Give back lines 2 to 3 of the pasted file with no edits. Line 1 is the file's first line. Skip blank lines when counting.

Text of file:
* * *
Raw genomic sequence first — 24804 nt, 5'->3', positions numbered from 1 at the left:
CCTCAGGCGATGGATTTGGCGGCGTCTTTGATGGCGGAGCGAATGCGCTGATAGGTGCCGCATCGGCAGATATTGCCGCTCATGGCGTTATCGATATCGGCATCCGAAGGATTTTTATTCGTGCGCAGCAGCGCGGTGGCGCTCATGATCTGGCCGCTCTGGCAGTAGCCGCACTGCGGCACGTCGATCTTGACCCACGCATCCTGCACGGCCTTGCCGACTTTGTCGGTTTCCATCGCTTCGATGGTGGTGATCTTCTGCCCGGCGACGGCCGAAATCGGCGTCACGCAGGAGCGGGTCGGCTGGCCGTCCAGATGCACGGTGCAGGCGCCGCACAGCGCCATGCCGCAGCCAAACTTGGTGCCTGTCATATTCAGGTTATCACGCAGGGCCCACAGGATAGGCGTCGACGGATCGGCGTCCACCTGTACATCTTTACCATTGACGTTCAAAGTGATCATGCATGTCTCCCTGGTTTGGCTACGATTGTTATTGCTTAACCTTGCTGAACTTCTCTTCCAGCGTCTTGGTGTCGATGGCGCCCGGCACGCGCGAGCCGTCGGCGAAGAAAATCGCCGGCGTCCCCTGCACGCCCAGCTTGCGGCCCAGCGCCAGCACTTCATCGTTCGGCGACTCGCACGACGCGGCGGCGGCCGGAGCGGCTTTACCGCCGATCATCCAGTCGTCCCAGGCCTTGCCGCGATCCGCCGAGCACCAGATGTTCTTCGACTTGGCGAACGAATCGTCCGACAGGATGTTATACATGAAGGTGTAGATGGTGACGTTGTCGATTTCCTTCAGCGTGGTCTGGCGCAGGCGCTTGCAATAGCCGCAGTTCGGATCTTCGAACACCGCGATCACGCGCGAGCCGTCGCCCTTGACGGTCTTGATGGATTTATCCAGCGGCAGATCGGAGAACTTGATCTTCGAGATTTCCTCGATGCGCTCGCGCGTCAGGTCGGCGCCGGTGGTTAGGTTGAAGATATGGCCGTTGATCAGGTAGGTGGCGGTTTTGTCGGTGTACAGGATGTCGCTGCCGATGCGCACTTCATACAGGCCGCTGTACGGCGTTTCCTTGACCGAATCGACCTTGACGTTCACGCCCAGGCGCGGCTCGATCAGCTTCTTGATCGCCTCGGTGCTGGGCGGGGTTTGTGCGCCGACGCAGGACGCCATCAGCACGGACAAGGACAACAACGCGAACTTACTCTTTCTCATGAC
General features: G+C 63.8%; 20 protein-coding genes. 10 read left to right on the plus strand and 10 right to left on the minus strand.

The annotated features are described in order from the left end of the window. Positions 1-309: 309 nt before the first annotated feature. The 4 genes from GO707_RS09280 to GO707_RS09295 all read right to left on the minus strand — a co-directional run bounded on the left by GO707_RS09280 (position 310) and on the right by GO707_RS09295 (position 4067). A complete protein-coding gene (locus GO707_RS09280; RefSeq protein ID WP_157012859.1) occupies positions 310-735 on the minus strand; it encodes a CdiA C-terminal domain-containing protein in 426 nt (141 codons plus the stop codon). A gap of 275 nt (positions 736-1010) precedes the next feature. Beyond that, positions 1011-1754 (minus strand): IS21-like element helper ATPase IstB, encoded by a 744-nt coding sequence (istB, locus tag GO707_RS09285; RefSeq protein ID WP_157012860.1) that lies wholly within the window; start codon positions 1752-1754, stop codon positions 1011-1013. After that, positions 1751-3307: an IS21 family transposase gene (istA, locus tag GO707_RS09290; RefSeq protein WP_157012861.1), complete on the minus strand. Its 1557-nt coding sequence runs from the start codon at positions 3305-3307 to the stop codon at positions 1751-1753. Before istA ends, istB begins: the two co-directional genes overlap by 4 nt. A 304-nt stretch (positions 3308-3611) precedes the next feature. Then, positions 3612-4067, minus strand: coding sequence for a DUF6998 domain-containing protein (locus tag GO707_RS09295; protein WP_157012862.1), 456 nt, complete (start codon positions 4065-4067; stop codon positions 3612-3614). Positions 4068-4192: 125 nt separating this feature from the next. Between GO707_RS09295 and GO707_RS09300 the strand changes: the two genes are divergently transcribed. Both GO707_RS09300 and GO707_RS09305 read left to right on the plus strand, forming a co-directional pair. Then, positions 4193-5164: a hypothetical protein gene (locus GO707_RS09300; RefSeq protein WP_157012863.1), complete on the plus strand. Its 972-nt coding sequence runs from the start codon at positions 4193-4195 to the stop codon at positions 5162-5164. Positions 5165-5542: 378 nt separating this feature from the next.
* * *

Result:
CCTCAGGCGATGGATTTGGCGGCGTCTTTGATGGCGGAGCGAATGCGCTGATAGGTGCCGCATCGGCAGATATTGCCGCTCATGGCGTTATCGATATCGGCATCCGAAGGATTTTTATTCGTGCGCAGCAGCGCGGTGGCGCTCATGATCTGGCCGCTCTGGCAGTAGCCGCACTGCGGCACGTCGATCTTGACCCACGCATCCTGCACGGCCTTGCCGACTTTGTCGGTTTCCATCGCTTCGATGGTGGTGATCTTCTGCCCGGCGACGGCCGAAATCGGCGTCACGCAGGAGCGGGTCGGCTGGCCGTCCAGATGCACGGTGCAGGCGCCGCACAGCGCCATGCCGCAGCCAAACTTGGTGCCTGTCATATTCAGGTTATCACGCAGGGCCCACAGGATAGGCGTCGACGGATCGGCGTCCACCTGTACATCTTTACCATTGACGTTCAAAGTGATCATGCATGTCTCCCTGGTTTGGCTACGATTGTTATTGCTTAACCTTGCTGAACTTCTCTTCCAGCGTCTTGGTGTCGATGGCGCCCGGCACGCGCGAGCCGTCGGCGAAGAAAATCGCCGGCGTCCCCTGCACGCCCAGCTTGCGGCCCAGCGCCAGCACTTCATCGTTCGGCGACTCGCACGACGCGGCGGCGGCCGGAGCGGCTTTACCGCCGATCATCCAGTCGTCCCAGGCCTTGCCGCGATCCGCCGAGCACCAGATGTTCTTCGACTTGGCGAACGAATCGTCCGACAGGATGTTATACATGAAGGTGTAGATGGTGACGTTGTCGATTTCCTTCAGCGTGGTCTGGCGCAGGCGCTTGCAATAGCCGCAGTTCGGATCTTCGAACACCGCGATCACGCGCGAGCCGTCGCCCTTGACGGTCTTGATGGATTTATCCAGCGGCAGATCGGAGAACTTGATCTTCGAGATTTCCTCGATGCGCTCGCGCGTCAGGTCGGCGCCGGTGGTTAGGTTGAAGATATGGCCGTTGATCAGGTAGGTGGCGGTTTTGTCGGTGTACAGGATGTCGCTGCCGATGCGCACTTCATACAGGCCGCTGTACGGCGTTTCCTTGACCGAATCGACCTTGACGTTCACGCCCAGGCGCGGCTCGATCAGCTTCTTGATCGCCTCGGTGCTGGGCGGGGTTTGTGCGCCGACGCAGGACGCCATCAGCACGGACAAGGACAACAACGCGAACTTACTCTTTCTCATGAC
General features: G+C 63.8%; 20 protein-coding genes. 10 read left to right on the plus strand and 10 right to left on the minus strand.